Good Business Practices for Surviving (and Thriving) in Tough Economic Times

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Sue King
Independent Consultant

As part of my investigation into the consequences of offshoring, I sought out a friend of mine, Debra Hodgens, who is the president and CEO of her own privately held business, Quality Partners. Quality Partners is US-based and presently centered on software and system level testing of wireless telephony devices and applications. She has developed this business over the course of the last ten years, successfully steering it through the high-tech and internet business downturn, as well as the migration from PDA devices to smart phones. Her business is an acknowledged leader in its field and highly sought after by offshore companies as an acquisition target.

Here are the key business tenets she has used to survive and thrive:

    1. ANTICIPATE CHANGE: Continually look at your business model and anticipate how the “market” (internal and external to your business) is likely to change and affect you. Plan ahead for change and move to meet the changing “market” before it is too late. For example, my friend anticipated the shift from PDA devices to smart phones and started to shift to “new” customers for her services when they had needs her company could address. In 2001, 36 of her 38 internet business customers went out of business, yet she was able to sustain her business and ultimately grow it because she had anticipated this shift in the industry. Remember, you can apply this idea whether your external customer changes or whether your internal organization changes.
    2. KEEP ABREAST OF NEW TECHNOLOGY: This includes both the technology your customer is employing as well as the tools you must employ to address customer needs most effectively. If you are the most knowledgeable supplier and you repeatedly deliver quality results in a timely and cost effective manner, you will remain the most reliable source to your customer. Know the technology and when it is applicable to your customers. To this end, my friend insists on keeping her team’s training up to date in the telephony and related application technologies, as well as testing technologies and good program management practices.
    3. BE A PARTNER TO YOUR CUSTOMERS: Establish and maintain an excellent working relationship with your customer decision makers as well as the lead technologists. Put yourself in the shoes of your customer and ask what he or she expects from an excellent, reliable business partner. Ideally, you should be an indispensable element of your customers’ success, working side by side with your customers through difficulties and in making future plans.
    4. FOCUS ON YOUR CUSTOMERS’ PERCEIVED AND REAL NEEDS: You must always understand the customers’ needs and be prepared to meet them. For example, if the customer is under pressure to cut costs, you must respond to this as a real need—by demonstrating how you can deliver appropriate value within their cost constraints.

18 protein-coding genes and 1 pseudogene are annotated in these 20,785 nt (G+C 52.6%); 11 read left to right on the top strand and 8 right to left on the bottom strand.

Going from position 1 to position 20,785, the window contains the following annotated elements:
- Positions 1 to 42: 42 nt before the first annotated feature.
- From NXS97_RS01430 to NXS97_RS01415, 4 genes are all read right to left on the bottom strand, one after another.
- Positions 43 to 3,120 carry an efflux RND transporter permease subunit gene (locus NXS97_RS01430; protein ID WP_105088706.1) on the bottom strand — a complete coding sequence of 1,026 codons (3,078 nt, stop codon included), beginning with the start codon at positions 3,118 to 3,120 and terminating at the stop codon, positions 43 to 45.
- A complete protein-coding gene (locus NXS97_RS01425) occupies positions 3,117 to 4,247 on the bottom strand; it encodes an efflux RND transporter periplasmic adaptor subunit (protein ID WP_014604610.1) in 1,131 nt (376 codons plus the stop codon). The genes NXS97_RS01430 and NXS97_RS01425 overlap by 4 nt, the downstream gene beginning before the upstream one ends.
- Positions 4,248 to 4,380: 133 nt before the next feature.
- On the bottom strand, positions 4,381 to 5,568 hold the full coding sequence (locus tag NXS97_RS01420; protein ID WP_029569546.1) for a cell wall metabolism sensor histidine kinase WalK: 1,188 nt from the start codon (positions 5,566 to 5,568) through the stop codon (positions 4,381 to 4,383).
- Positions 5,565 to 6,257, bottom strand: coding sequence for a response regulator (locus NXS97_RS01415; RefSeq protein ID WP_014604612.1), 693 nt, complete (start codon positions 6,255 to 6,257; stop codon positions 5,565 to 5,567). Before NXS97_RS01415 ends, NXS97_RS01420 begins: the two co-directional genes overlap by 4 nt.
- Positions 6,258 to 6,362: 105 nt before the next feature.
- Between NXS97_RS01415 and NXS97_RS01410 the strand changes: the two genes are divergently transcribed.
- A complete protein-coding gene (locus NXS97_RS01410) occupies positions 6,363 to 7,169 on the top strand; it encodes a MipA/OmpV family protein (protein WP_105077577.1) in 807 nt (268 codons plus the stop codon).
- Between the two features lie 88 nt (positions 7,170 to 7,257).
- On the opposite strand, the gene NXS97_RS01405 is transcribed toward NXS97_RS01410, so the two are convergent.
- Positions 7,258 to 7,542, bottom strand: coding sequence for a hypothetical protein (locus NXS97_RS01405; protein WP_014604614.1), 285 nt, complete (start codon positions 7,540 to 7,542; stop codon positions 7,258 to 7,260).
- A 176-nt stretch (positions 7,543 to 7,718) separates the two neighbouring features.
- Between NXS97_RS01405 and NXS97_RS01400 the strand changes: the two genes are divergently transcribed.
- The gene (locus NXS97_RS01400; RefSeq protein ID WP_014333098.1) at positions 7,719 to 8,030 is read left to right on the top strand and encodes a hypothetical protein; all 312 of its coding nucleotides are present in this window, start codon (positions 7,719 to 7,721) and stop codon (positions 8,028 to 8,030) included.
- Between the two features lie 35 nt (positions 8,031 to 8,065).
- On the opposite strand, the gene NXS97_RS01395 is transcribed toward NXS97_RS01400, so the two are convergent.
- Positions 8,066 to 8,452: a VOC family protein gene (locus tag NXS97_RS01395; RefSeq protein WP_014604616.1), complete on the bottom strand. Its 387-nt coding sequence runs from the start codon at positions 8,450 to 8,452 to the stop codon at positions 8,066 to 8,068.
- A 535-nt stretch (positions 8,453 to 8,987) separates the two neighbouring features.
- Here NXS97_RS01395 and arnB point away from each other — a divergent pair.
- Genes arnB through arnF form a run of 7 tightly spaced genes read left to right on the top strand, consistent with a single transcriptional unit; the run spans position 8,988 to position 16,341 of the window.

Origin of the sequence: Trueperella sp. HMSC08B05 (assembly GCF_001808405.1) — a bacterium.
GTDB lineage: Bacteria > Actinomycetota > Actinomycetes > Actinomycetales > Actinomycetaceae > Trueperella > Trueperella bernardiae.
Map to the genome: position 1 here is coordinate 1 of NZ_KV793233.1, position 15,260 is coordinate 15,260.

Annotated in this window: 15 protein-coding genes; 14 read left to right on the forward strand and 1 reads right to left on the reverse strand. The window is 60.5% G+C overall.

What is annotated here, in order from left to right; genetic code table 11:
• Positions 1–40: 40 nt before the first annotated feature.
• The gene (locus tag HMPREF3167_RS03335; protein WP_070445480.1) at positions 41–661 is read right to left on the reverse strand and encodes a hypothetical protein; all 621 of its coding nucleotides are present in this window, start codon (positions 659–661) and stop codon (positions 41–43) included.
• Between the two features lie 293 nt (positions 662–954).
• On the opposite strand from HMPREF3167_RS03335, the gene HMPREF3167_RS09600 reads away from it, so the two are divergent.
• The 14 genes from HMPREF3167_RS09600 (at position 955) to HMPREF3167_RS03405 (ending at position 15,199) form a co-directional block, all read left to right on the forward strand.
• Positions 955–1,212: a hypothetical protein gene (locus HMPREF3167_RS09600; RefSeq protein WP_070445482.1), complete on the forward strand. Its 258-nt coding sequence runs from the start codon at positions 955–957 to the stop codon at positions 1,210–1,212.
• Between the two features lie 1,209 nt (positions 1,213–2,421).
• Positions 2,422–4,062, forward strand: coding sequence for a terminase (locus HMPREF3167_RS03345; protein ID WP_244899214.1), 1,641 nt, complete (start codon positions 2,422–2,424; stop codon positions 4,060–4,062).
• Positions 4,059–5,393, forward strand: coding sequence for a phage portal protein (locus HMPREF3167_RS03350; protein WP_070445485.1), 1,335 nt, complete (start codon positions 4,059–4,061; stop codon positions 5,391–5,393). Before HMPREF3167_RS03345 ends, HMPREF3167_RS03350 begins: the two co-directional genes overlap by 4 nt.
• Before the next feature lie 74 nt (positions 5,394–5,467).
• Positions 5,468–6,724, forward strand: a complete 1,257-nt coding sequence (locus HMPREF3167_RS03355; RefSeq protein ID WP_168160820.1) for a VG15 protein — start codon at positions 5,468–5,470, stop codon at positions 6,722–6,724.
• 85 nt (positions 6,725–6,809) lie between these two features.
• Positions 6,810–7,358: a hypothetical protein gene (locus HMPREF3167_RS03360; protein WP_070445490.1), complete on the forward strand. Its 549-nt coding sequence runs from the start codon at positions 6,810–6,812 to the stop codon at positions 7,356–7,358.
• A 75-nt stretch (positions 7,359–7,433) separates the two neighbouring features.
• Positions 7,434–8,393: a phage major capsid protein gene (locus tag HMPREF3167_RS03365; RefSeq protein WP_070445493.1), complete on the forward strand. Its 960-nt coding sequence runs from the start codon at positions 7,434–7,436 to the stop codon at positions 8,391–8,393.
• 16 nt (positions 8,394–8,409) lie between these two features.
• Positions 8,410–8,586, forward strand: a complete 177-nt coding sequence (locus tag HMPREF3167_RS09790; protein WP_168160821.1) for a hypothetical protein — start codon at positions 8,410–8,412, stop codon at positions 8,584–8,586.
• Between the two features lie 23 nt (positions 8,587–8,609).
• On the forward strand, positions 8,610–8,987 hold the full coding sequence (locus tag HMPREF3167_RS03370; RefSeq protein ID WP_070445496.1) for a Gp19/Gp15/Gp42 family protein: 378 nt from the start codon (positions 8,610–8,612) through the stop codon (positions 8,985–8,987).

By keeping up to date with your customers’ daily needs, you can be responsive to immediate changes. Your responsiveness gives you a sustainable advantage against offshoring.

  1. BE ABLE TO SUPPLY SIGNIFICANT VALUE ADD: This activity may be in the form of a content or a process technology. My friend has developed several core test beds for the technology elements of her business and is able to offer this or to consult with companies that have their own internal test beds. Further, she supplies the total test service for her customers, including project management and tracking. By doing so, she has been able to demonstrate repeatedly to her customers that she can fulfill their testing needs with higher quality and as cost effectively as the offshoring competition.
  2. CONTINUOUSLY OPTIMIZE YOUR BUSINESS MODEL: Regularly review your business model and look for ways to be more efficient. Look for ways to remove redundant activities and “right size” the results you deliver. Find ways to reduce the number of steps in your processes or other unnecessary overhead. To do these things, you must continually measure what you do with an appropriate yardstick for your efforts. For example, when the tech stock bust occurred a few years ago, my friend had to redesign her company’s consulting model to dramatically reduce her overhead.

You might well say that all of these tenets are good common sense business practice, and you would be right. If you are in business for yourself, these are basic to survival and profitability. In the heat of daily work, however, we often forget that we need to continuously work at them. So, whether or not you are in business for yourself, I think you will find them valuable guideposts to assure continued success in your work endeavors. Remember that ultimately we are all in business for ourselves, even if we are employees of a company.

For more information about Quality Partners, visit their web site at www.qpqa.com.

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